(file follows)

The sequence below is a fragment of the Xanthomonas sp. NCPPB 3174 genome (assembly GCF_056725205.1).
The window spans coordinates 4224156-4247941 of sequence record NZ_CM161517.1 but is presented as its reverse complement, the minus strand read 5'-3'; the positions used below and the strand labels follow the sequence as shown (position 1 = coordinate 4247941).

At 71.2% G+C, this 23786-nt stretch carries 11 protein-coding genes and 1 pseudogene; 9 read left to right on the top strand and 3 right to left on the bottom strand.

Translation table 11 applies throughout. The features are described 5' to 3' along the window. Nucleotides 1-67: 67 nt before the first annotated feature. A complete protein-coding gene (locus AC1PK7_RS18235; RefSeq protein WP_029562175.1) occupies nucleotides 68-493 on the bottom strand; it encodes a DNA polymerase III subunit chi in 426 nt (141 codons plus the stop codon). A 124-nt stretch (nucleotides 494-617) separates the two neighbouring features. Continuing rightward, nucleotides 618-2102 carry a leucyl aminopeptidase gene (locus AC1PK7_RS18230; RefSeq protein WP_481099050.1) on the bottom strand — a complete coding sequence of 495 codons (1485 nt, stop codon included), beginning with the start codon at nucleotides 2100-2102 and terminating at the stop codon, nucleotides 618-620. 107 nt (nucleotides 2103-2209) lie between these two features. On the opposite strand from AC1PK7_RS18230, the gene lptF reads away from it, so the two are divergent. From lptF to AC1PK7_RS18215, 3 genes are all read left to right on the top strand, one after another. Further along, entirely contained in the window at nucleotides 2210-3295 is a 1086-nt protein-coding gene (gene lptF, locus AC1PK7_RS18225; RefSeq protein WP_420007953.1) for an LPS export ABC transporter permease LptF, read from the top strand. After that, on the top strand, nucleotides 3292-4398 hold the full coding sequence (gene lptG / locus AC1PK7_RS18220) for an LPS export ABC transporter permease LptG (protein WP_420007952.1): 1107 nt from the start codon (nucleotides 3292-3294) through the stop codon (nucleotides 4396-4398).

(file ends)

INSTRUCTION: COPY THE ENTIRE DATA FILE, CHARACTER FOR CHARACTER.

The sequence below is a fragment of the Xanthomonas sp. NCPPB 3174 genome (assembly GCF_056725205.1).
The window spans coordinates 4224156-4247941 of sequence record NZ_CM161517.1 but is presented as its reverse complement, the minus strand read 5'-3'; the positions used below and the strand labels follow the sequence as shown (position 1 = coordinate 4247941).

At 71.2% G+C, this 23786-nt stretch carries 11 protein-coding genes and 1 pseudogene; 9 read left to right on the top strand and 3 right to left on the bottom strand.

Translation table 11 applies throughout. The features are described 5' to 3' along the window. Nucleotides 1-67: 67 nt before the first annotated feature. A complete protein-coding gene (locus AC1PK7_RS18235; RefSeq protein WP_029562175.1) occupies nucleotides 68-493 on the bottom strand; it encodes a DNA polymerase III subunit chi in 426 nt (141 codons plus the stop codon). A 124-nt stretch (nucleotides 494-617) separates the two neighbouring features. Continuing rightward, nucleotides 618-2102 carry a leucyl aminopeptidase gene (locus AC1PK7_RS18230; RefSeq protein WP_481099050.1) on the bottom strand — a complete coding sequence of 495 codons (1485 nt, stop codon included), beginning with the start codon at nucleotides 2100-2102 and terminating at the stop codon, nucleotides 618-620. 107 nt (nucleotides 2103-2209) lie between these two features. On the opposite strand from AC1PK7_RS18230, the gene lptF reads away from it, so the two are divergent. From lptF to AC1PK7_RS18215, 3 genes are all read left to right on the top strand, one after another. Further along, entirely contained in the window at nucleotides 2210-3295 is a 1086-nt protein-coding gene (gene lptF, locus AC1PK7_RS18225; RefSeq protein WP_420007953.1) for an LPS export ABC transporter permease LptF, read from the top strand. After that, on the top strand, nucleotides 3292-4398 hold the full coding sequence (gene lptG / locus AC1PK7_RS18220) for an LPS export ABC transporter permease LptG (protein WP_420007952.1): 1107 nt from the start codon (nucleotides 3292-3294) through the stop codon (nucleotides 4396-4398).